These are just a few of the consequences, to give you an idea of why this is important.
Let’s talk about sustainable software
So let’s talk about a sustainable alternative to this “disposable software” mentality.
What is sustainable software?
When we say sustainable software, we mean software that is built to absorb change over a long period of time. Since change is inevitable, we believe that no business-critical software should be built with expectations of a stable, immutable organization. The software used by the organization should at all times, as far as possible, reflect the people, organizational design, processes, and strategies of that specific organization – all of which will change!
The ideal model for sustainable software is actually quite simple: The underlying technology and the business functionality must be separated from each other in the software solution! The way to achieve this is to describe the business functionality (data model, logic, user interface, and integration) as metadata, and then let the technology interpret this metadata at runtime.
The concept behind sustainable software is well-known
This model of separation between functionality and technology is well known from several products. For instance, spreadsheet software (e.g. Excel) use it to separate the individual spreadsheet models from underlying software. Content Management Systems (CMS) use it to separate the content of web pages from underlying software. It would be unsustainable to require a new version of the spreadsheet software to add a function to your calculations, or a new installation of the CMS software to add or modify a new webpage. The same way, core business applications can be made sustainable by separating the description of the application from the underlying (hard coded) technology.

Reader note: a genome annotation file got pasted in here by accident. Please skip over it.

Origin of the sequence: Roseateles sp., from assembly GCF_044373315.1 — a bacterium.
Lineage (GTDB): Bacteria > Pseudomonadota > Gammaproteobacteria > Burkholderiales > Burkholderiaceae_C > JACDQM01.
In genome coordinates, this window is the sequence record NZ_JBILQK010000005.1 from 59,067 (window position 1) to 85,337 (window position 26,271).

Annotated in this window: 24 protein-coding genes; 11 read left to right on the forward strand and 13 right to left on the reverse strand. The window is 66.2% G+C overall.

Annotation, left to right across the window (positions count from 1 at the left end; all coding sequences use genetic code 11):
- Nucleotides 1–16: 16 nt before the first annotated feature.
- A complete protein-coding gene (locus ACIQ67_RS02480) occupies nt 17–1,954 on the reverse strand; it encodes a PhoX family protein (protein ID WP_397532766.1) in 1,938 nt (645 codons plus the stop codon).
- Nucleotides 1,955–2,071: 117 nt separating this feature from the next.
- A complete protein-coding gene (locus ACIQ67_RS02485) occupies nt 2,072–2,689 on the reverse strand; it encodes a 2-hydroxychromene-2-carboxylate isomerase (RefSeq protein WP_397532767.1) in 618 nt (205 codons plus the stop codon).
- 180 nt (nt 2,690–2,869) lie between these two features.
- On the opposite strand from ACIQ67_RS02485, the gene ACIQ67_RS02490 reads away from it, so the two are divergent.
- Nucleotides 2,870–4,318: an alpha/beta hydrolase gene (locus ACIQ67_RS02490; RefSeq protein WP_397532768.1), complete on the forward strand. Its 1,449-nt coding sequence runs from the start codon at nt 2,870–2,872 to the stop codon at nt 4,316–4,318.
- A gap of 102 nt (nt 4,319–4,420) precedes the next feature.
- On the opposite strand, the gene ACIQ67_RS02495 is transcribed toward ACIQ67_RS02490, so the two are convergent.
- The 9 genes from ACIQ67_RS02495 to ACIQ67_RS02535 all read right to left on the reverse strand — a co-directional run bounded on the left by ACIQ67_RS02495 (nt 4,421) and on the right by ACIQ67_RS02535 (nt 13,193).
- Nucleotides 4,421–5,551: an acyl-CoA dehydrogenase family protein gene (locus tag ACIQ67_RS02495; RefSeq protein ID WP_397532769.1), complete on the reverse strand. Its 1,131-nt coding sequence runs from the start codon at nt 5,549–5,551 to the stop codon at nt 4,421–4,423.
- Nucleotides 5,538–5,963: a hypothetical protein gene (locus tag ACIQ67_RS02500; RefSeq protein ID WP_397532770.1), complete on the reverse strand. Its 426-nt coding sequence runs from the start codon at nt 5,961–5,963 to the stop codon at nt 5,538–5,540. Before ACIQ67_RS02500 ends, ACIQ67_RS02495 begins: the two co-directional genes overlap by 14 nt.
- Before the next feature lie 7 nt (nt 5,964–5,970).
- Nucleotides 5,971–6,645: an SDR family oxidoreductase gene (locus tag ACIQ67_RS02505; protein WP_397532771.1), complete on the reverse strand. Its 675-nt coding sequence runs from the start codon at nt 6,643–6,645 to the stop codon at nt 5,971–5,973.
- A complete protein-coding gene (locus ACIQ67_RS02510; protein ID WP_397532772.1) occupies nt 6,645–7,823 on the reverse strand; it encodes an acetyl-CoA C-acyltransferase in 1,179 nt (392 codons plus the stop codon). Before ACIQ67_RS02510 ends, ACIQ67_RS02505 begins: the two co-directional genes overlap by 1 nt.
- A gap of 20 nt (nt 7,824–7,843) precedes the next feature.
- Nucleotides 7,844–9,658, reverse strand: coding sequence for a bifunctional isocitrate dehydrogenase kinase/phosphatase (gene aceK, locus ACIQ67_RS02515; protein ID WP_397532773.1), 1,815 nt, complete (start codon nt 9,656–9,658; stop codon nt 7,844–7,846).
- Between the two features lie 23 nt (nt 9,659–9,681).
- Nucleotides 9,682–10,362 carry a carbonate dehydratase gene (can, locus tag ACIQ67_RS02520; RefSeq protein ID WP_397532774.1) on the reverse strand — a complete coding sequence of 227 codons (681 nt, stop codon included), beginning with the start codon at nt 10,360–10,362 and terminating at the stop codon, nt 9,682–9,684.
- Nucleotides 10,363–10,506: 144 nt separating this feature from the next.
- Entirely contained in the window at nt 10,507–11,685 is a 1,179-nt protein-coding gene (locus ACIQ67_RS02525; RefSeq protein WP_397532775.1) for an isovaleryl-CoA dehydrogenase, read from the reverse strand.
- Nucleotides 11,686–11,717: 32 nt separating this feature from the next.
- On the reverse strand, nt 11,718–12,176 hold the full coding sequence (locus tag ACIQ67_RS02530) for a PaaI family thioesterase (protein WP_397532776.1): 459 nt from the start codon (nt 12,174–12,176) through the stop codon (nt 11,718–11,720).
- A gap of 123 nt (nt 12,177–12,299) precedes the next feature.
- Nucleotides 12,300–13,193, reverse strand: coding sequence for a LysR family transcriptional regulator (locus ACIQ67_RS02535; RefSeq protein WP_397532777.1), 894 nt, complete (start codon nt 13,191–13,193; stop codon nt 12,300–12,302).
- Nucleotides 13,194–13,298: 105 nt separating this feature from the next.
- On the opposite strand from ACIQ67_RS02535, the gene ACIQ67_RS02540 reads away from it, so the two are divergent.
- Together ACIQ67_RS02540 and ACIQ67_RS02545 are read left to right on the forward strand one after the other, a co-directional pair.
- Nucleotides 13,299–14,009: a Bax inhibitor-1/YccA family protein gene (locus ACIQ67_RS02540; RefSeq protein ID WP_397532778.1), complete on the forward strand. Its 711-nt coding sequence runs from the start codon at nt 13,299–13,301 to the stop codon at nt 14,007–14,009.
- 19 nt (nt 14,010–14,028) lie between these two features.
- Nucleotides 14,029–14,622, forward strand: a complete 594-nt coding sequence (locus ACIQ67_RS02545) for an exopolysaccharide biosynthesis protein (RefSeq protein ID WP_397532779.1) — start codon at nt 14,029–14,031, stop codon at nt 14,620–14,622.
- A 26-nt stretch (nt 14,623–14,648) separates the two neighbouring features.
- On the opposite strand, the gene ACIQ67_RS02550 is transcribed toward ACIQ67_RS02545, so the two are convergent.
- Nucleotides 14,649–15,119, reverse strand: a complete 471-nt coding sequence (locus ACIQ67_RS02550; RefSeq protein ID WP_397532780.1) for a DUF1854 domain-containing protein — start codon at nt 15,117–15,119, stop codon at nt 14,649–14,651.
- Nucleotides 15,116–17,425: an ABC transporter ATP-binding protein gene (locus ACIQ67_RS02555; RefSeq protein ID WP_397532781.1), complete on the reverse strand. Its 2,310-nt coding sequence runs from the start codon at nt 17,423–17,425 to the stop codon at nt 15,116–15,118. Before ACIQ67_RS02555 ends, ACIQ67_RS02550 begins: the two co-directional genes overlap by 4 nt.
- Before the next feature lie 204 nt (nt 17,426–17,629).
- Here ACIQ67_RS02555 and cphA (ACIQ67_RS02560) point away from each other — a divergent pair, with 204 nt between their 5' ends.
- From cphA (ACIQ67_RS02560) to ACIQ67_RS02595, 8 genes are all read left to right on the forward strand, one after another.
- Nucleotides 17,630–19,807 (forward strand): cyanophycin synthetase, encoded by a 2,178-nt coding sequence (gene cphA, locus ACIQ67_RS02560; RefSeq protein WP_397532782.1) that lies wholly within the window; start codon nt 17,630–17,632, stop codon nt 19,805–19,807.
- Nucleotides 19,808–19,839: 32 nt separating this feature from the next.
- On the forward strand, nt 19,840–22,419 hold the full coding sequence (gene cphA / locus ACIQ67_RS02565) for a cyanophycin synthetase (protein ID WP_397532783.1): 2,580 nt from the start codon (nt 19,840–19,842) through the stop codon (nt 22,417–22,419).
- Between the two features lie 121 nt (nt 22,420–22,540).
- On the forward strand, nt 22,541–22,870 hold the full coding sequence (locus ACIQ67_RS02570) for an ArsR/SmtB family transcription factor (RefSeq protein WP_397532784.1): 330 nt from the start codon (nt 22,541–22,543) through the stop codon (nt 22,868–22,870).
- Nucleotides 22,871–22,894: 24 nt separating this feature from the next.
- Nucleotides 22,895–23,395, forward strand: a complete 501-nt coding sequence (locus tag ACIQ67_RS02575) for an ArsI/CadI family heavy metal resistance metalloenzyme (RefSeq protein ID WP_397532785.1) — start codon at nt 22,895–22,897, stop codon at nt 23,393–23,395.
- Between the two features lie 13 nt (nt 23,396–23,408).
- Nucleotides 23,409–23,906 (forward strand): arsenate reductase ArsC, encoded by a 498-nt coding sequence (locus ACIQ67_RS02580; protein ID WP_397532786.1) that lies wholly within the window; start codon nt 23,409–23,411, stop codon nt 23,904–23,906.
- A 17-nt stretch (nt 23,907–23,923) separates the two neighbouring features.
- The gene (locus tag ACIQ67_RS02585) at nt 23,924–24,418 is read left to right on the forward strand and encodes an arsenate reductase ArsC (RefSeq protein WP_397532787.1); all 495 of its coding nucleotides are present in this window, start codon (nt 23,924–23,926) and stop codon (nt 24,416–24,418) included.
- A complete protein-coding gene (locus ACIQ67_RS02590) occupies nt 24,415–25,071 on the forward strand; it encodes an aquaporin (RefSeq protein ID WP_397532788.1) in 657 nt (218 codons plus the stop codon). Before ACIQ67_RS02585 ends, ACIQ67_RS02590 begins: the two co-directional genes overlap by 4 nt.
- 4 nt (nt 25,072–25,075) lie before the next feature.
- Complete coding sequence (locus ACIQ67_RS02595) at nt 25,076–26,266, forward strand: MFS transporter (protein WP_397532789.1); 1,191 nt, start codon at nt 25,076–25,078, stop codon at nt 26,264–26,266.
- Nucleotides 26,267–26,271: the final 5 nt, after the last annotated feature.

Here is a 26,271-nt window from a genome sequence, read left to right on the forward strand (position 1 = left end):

Metadata-interpreting low-code for sustainable enterprise applications
Low-code platforms have been on the market for a while now, and metadata-interpreting low-code platforms (like Genus) are attacking this exact challenge of sustainable software! We built Genus to enable businesses to build sustainable core software applications that can be changed and modified without the need for new versions of our platform. Whether it is a change in business logic, user interfaces, data model, or integrations – all this can be modified by visually altering the metadata without the need for traditional programming!
As a bonus, the underlying technical platform is updated regularly and independent of the metadata. This means that security patches, new building blocks for metadata, and upgrades to support other technologies can be added without affecting the application you have built and changed over the years. In fact, we have customers today who started with their low-code applications back in 1996 – and who have continued to modify their metadata to reflect the changes in their organization. As a result, they always have a completely customized solution that is both technologically up-to-date and directly reflects their organization.
This is what we call sustainable software, and this is why we go to work every day: to help the adaptive organization through better software.